Terry Stinson, Orbital Corporation’s CEO & MD, speaks to Brian de Souza on the company’s expertise in fuel testing and emissions and the promise of its tie-up with UCAL Fuel Systems.
Terry Stinson, Orbital Corporation’s CEO & MD, speaks to Brian de Souza on the company’s expertise in fuel testing and emissions and the promise of its tie-up with Ucal Fuel Systems.
Orbital and UCAL inked a co-operation agreement last year. What's the road ahead now?
We have had a plan to alliance with UCAL and have worked on joint projects in India for many years now. We have done commercial projects. In fact, Ucal identified a gap of sorts in the market for engineering and testing. That there was no company that does what a company like Ricardo can do.
We do what a Ricardo does but on a very small scale. We cannot build scale like say AVL can or for that matter cater to India out of our base in Perth. So we have decided to a joint venture.
We bring our advanced technology and combine that into UCAL’s R&D set-up here. They have dynamometers and have parts testing. But what they do not have is advanced combustion and direct injection work which is what we bring to the table. That is our expertise. So we take their low-cost base in Chennai and we bring in people from our facility and attempt to fill the gap in the market.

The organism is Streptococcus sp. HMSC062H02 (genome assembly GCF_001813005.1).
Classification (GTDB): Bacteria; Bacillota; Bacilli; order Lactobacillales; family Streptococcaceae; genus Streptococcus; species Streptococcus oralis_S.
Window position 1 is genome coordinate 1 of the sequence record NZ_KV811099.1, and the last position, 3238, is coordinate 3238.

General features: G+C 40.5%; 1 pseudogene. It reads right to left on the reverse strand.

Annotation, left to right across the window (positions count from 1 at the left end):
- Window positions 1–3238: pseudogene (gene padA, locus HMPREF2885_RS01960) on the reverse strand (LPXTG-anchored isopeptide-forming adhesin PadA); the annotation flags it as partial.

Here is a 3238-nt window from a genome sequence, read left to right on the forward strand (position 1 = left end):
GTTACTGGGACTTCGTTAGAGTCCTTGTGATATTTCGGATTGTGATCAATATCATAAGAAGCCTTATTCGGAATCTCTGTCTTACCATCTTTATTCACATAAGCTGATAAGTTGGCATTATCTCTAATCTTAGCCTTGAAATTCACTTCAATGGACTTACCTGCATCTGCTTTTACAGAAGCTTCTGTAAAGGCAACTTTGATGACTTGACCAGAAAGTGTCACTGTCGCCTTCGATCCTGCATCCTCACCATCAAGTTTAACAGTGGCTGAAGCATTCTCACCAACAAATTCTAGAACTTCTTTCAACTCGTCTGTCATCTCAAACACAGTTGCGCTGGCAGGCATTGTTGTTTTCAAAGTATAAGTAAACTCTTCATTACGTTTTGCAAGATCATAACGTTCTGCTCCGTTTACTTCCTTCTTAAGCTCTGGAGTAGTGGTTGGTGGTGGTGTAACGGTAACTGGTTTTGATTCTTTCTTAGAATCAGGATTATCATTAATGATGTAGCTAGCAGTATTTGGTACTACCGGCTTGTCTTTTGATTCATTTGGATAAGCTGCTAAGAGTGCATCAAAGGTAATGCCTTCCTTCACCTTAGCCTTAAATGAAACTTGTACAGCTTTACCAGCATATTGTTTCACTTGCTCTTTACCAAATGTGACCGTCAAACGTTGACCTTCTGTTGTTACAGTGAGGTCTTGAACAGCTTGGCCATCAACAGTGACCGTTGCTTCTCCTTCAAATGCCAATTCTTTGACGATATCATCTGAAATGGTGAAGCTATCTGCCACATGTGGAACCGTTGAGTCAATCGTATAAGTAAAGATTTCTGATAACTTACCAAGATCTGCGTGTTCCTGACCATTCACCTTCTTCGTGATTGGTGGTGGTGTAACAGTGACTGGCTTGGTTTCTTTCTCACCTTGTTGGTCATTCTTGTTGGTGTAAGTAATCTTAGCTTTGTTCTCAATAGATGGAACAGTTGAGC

The JV will be UCAL-controlled and though the final equity stakes are not yet decided, it will probably be 60:40 for UCAL. We hope to do business as a local company would and leverage local talent in our niche area.
What are Orbital’s strengths?
Our foundation is direct injection. We are pioneers in this field. We have projects that go back to 1996, to the US, where we started out. But that was for the marine sector.
We have since done projects for Aprilia and Piaggio and so we have this base that we can share with UCAL. They have the infrastructure. Our USP is DI (direct injection) which we know well. It is the engine and the eco-system and the testing that is involved.
One example of a project that we done in fuel efficiency is an automotive one that we did with Chang’an in China. It involved a four-wheeler engine with a four-cylinder engine. It was a Camry-sized vehicle and we were able to achieve a 20 percent reduction in fuel consumption. We did this using Orbital technology and this is a benchmark.
As Orbital we bring both hardware and software. We will start out with engineering and testing and do that on a contract basis, and as we establish our base, we can move into systems. Our primary focus will be natural gas and it has huge scope. So too for India. We will offer testing and direct-injection based on natural gas. Orbital did a few projects a few years ago that got written about in an SAE research paper. We did a project with Renault. We took the DI technology to Renault and had it installed on an engine and were able to achieve significant improvements in power, performance and fuel efficiency.